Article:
From Piccadilly the stranger had followed Dorise unseen, until at the corner of Maddox Street she overtook her, and smiling, uttered her name.
“Yes,” responded Doris in surprise. “But I regret—you have the advantage of me?”
“Probably,” replied the stranger. “Do you recollect the bal blanc at Nice and a certain white cavalier? I have a message from him to give you in secret.”
“Why in secret?” Dorise asked rather defiantly.
“Well—for certain reasons which I think you can guess,” answered the girl in black, as she strolled at Dorise’s side.
“Why did not you call on me at home?”
“Because of your mother. She would probably have been a little inquisitive. Let us go into some place—a tea-room—where we can talk,” she suggested. “I have come to see you concerning Mr. Henfrey.”
“Where is he?” asked Dorise, in an instant anxious.
“Quite safe. He arrived in Malines yesterday—and is with friends.”
“Has he had my letters?”
“Unfortunately, no. But do not let us talk here. Let’s go in yonder,” and she indicated the Laurel Tea Rooms, which, the hour being early, they found, to their satisfaction, practically deserted.
At a table in the far corner they resumed their conversation.
“Why has he not received my letters?” asked Dorise. “It is nearly a month ago since I first wrote.”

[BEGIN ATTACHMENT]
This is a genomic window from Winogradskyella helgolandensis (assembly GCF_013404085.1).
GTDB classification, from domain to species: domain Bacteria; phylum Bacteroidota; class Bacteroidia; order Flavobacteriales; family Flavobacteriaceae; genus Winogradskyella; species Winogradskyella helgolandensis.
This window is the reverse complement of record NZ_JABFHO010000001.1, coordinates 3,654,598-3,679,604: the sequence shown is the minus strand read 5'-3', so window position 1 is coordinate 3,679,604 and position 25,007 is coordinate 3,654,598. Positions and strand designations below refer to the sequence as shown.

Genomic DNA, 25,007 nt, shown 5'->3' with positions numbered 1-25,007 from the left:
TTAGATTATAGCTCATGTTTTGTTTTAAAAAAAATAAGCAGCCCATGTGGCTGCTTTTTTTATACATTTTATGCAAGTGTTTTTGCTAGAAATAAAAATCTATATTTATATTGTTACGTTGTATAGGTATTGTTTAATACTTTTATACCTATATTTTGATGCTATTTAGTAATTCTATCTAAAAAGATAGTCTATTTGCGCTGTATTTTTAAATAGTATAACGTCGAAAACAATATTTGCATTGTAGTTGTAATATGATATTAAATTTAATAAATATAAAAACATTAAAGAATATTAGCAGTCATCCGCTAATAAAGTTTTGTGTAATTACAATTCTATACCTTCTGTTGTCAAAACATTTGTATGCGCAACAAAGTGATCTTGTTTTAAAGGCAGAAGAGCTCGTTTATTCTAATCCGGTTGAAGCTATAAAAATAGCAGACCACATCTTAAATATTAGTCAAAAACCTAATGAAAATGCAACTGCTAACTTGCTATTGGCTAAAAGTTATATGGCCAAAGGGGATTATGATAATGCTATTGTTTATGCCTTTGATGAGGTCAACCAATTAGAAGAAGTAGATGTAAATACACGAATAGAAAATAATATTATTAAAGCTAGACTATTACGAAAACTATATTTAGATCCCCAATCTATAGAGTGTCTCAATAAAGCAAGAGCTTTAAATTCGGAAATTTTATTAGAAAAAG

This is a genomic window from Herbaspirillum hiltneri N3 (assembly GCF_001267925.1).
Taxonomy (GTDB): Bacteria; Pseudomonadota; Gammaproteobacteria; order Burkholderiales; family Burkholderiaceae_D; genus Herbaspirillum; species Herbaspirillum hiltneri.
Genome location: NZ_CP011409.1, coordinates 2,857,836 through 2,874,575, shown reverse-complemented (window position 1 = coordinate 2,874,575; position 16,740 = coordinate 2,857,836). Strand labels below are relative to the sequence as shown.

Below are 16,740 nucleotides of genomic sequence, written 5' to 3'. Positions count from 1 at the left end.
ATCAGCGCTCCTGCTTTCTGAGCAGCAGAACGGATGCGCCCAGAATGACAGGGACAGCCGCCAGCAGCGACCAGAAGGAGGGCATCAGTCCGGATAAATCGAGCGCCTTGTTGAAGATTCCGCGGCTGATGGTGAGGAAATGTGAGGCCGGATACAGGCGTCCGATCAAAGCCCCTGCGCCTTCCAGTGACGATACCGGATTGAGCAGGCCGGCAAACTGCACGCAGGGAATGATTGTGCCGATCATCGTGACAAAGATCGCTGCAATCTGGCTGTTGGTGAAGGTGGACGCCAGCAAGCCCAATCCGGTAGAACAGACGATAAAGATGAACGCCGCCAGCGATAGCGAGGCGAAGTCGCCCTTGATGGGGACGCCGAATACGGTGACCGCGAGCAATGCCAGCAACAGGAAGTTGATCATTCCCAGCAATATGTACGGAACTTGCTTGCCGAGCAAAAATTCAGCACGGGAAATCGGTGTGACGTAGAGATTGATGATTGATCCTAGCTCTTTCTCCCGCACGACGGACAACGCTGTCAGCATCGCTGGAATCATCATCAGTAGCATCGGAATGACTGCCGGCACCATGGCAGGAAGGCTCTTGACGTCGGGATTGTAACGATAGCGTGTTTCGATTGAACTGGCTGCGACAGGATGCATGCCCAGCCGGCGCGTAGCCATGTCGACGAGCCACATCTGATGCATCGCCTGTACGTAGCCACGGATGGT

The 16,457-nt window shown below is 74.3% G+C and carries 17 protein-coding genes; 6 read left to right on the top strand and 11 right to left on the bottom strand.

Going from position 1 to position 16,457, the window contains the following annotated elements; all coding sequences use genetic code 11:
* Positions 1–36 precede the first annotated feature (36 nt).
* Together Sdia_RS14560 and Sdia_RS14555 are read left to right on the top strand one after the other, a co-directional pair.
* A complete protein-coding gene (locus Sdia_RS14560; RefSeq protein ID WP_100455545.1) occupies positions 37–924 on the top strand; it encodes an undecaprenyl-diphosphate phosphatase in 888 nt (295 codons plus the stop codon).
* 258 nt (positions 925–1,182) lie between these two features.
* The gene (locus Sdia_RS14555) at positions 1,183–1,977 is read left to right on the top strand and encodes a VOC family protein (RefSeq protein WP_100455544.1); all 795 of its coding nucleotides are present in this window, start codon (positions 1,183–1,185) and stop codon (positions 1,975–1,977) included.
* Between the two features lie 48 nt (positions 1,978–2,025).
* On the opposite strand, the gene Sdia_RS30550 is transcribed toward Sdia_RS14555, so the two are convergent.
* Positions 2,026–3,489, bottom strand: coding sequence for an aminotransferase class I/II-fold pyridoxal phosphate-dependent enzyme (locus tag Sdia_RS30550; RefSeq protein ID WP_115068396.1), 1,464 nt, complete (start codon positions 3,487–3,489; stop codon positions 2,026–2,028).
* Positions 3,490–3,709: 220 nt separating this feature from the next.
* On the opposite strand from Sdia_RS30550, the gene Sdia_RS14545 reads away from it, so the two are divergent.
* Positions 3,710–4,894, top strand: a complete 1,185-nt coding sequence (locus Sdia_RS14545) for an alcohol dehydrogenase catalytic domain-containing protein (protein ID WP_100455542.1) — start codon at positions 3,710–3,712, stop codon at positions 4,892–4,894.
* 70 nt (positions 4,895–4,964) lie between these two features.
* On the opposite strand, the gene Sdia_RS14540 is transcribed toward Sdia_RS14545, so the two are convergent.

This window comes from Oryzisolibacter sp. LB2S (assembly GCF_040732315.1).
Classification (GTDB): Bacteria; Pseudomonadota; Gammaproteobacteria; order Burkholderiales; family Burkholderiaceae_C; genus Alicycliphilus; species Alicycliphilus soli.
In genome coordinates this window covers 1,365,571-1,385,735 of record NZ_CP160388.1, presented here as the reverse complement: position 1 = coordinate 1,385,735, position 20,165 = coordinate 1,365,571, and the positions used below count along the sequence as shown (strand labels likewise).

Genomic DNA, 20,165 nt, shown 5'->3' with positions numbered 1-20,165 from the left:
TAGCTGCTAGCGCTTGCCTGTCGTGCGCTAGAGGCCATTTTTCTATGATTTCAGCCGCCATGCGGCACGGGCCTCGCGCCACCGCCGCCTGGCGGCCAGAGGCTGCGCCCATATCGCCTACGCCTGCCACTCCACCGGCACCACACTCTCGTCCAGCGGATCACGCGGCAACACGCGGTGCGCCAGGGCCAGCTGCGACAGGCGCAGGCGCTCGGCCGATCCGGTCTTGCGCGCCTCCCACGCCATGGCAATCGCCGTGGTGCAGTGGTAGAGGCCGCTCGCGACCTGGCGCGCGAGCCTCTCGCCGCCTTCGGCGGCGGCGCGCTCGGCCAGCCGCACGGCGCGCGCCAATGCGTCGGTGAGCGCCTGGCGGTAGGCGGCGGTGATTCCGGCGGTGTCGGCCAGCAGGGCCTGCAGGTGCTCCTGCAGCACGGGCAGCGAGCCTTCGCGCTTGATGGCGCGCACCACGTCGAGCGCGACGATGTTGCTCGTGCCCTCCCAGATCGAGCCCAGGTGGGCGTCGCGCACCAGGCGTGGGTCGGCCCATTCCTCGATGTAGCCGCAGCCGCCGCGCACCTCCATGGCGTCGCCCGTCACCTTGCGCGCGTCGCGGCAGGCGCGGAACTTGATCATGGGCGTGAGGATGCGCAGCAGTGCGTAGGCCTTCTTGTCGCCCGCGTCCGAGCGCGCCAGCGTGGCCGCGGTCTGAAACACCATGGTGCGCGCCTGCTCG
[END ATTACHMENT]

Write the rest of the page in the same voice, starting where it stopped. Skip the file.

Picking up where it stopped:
“By some mysterious means the police got to know of your friend’s intended visit to Brussels to obtain his letters. Therefore, it was too dangerous for him to go to the Poste Restante, or even to send anyone there. The Brussels police were watching constantly. How they have gained their knowledge is a complete mystery.”
“Who sent you to me?”
“A friend of Mr. Henfrey. My instructions are to see you, and to convey any message you may wish to send to Mr. Henfrey to him direct in Malines.”
“I’m sure it’s awfully good of you,” Dorise replied. “Does he know you are here?”
“Yes. But I have not met him. I am simply a messenger. In fact, I travel far and wide for those who employ me.”
“And who are they?”
“I regret, but they must remain nameless,” said the girl, with a smile.
Dorise was puzzled as to how the French police could have gained any knowledge of Hugh’s intentions. Then suddenly, she became horrified as a forgotten fact flashed across her mind. She recollected how, early in the grey morning, after her return from the ball at Nice, she had written and addressed a letter to Hugh. On reflection, she had realized that it was not sufficiently reassuring, so she had torn it up and thrown it into the waste-paper basket instead of burning it.
She had, she remembered, addressed the envelope to Mr. Godfrey Brown, at the Poste Restante in Brussels.
Was it possible that the torn fragments had fallen into the hands of the police? She knew that they had been watching her closely. Her surmise was, as a matter of fact, the correct one. Ogier had employed the head chambermaid to give him the contents of Dorise’s waste-paper basket from time to time, hence the knowledge he had gained.